The Lumia 720 shares it’s fabulous design with the rest of the Lumia family, such that whether you opt for the entry level Nokia Lumia 620 or the new 4G Lumia 920. You would need to put them side by side to tell the difference.
You can also read our review of the new Nokia Lumia 1020 here
Gorilla Glass touchscreen
Sitting somewhere in the middle then, the Lumia 720 still sports a Gorilla Glass 2 touchscreen, 4.3 inches in size a-la Samsung Galaxy S2, surrounded by a solid polycarbonate cover. The 800 x 480 screen has a respectable resolution with a pixel density of 216 pixels per inch, but that is below HD level and in fact it is slightly lower than is seen on the cheaper-still Lumia 620. Both screens offer the same resolution but oddly the 620 actually has a better pixel density of 246 PPI because of the slightly smaller 3.8 inch screen.
The slight curve towards the edges is perfect for swiping and is a superb design touch, although ironically you won’t even realise it until you use a phone that has a completely flat screen again. As with all the Lumias in the range that screen looks superb even in bright sunlight and from any angle. The resolution is fine for this smartphone and suits the tiled Windows 8 interface perfectly.
The processor is a 1GHz dual core unit which though classed as mid range these days it still packs enough punch for super smooth browsing and video playback. The Windows operating system generally takes up less resources than the equivalent Android phone so it is more than enough for the Nokia but if you are a power user just 512MB of RAM means you won’t want to have too many power-hungry apps running at once but most of you will find it sufficient for everyday tasks.
Nokia are renowned for decent camera phones and I am happy to report that the unusually sized 6.7 megapixel camera on the Lumia 720 is up to scratch, producing superb bright and clear photographs and videos. But like most cameras of this type it suffers a little in low light and unlike it’s bigger brother, the Lumia 920, it doesn’t include image stabilisation. An LED flash is present but we have always found them to be of limited use on any camera phone; you probably will too. Meantime the front of the phone sports a 1.2 megapixel videocalling camera.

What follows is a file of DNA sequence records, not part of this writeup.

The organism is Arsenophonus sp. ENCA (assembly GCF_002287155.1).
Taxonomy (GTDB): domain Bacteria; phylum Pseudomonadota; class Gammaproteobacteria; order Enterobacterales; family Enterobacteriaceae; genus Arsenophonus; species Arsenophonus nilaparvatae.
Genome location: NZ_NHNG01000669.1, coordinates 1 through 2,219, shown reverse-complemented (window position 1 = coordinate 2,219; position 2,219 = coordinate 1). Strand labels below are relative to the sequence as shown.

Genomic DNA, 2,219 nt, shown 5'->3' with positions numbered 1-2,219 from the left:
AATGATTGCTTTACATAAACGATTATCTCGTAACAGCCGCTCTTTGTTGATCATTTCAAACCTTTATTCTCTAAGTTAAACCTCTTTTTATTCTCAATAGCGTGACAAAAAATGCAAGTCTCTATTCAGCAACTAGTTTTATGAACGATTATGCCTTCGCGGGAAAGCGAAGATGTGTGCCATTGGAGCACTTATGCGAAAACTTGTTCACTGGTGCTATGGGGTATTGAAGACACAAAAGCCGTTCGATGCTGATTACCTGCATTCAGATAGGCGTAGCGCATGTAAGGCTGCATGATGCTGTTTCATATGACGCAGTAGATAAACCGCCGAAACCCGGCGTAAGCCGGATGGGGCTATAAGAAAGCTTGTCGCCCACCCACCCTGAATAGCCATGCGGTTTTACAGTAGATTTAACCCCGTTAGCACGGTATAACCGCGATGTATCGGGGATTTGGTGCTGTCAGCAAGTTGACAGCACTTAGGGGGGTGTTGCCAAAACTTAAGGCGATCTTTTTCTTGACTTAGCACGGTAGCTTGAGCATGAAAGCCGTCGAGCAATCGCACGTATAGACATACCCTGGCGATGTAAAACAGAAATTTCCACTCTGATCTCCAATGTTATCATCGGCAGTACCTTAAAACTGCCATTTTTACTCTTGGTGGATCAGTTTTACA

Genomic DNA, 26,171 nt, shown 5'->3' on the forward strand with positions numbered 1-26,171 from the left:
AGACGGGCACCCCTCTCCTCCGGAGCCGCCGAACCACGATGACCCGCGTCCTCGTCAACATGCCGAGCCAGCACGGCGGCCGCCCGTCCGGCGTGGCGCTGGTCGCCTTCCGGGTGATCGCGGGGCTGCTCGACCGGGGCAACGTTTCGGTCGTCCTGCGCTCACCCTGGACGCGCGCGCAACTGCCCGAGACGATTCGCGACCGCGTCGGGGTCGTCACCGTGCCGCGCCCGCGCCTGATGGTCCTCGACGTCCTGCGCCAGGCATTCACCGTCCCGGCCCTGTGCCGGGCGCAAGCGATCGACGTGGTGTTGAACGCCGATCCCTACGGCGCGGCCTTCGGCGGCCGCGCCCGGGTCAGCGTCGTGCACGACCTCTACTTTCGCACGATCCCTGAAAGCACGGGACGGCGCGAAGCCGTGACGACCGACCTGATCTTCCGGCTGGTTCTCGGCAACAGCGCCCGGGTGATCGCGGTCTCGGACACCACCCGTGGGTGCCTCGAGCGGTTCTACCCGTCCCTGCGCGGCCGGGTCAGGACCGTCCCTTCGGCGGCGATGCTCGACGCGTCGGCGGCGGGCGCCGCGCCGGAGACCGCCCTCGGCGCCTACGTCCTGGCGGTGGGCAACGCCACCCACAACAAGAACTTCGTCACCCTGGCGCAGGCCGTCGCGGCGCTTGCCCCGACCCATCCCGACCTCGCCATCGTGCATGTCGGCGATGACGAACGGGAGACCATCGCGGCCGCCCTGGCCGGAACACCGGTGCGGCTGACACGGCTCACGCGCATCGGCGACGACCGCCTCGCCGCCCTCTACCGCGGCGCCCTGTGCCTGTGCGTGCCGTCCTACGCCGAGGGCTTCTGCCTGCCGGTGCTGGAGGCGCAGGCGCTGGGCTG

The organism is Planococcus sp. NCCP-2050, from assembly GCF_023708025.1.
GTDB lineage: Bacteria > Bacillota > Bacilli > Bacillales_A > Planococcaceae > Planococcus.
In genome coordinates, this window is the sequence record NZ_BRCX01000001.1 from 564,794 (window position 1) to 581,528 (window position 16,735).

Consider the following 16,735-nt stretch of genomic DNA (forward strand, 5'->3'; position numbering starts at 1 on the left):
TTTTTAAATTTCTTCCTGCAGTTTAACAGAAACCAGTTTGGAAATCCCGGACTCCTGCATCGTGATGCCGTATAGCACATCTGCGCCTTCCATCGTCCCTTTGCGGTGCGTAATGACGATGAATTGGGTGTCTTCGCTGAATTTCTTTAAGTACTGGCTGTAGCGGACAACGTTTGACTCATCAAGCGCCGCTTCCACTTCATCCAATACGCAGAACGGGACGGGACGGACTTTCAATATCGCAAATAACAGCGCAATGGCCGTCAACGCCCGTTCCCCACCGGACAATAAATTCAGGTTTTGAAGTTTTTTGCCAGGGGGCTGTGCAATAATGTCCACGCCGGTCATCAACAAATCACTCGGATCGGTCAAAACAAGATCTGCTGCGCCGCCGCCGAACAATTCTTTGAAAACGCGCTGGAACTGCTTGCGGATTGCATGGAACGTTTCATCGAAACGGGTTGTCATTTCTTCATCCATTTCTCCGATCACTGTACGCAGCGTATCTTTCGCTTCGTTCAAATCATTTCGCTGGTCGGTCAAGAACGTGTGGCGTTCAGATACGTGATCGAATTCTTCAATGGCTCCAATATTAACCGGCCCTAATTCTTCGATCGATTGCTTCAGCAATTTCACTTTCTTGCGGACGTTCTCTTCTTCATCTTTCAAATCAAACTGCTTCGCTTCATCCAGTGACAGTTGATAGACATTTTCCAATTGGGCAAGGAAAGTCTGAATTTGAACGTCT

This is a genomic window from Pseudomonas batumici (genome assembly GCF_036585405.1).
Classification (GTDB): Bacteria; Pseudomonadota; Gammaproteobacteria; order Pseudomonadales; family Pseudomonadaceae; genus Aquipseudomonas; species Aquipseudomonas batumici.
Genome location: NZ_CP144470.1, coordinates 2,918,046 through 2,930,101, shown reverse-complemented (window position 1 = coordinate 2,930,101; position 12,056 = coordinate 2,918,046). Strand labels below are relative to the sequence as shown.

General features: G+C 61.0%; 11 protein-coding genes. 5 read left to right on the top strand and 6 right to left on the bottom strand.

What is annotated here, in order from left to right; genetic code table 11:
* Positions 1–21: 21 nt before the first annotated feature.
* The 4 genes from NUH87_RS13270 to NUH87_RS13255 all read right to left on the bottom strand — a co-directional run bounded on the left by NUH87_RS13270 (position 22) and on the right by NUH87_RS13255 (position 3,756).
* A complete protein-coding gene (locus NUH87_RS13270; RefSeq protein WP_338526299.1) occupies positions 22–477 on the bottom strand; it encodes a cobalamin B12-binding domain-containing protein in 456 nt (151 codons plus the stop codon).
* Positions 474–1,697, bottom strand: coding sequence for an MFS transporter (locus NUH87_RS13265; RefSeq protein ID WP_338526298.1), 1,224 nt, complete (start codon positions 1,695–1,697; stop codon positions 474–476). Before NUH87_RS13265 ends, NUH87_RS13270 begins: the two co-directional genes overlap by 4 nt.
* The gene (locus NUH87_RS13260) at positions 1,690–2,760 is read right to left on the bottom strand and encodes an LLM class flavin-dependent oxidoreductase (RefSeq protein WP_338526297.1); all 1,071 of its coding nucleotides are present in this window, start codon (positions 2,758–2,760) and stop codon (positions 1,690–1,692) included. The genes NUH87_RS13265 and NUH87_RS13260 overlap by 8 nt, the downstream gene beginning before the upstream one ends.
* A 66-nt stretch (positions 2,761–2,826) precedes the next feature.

Storage is a reasonable 8GB and the phone accepts memory cards up to 32GB. We still prefer the memory card slot outside of the battery cover so it is pleasing to find the slot for this on the left hand side of the phone, though you will need a small tool to pull it out. That there is one at all could be considered a bonus these days. Finally, we have to mention the excellent battery life which lasted over two days of reasonably average use – the sort of use which would normally have you reaching for your charger at the end of the first day.
There is nothing not to like about the Nokia Lumia 720. Some might prefer a higher resolution screen, especially if you have had one before but in practice you don’t really notice it. Here at 1st Mobile we are not sure that Nokia really needed the Lumia 720 alongside the 620, 820 and 920 but then you could argue that Sony don’t need a dozen different Xperias or Samsung a seemingly never ending list of Galaxies! At the end of the day it is down to personal preference, but whichever Lumia Windows 8 smartphone you choose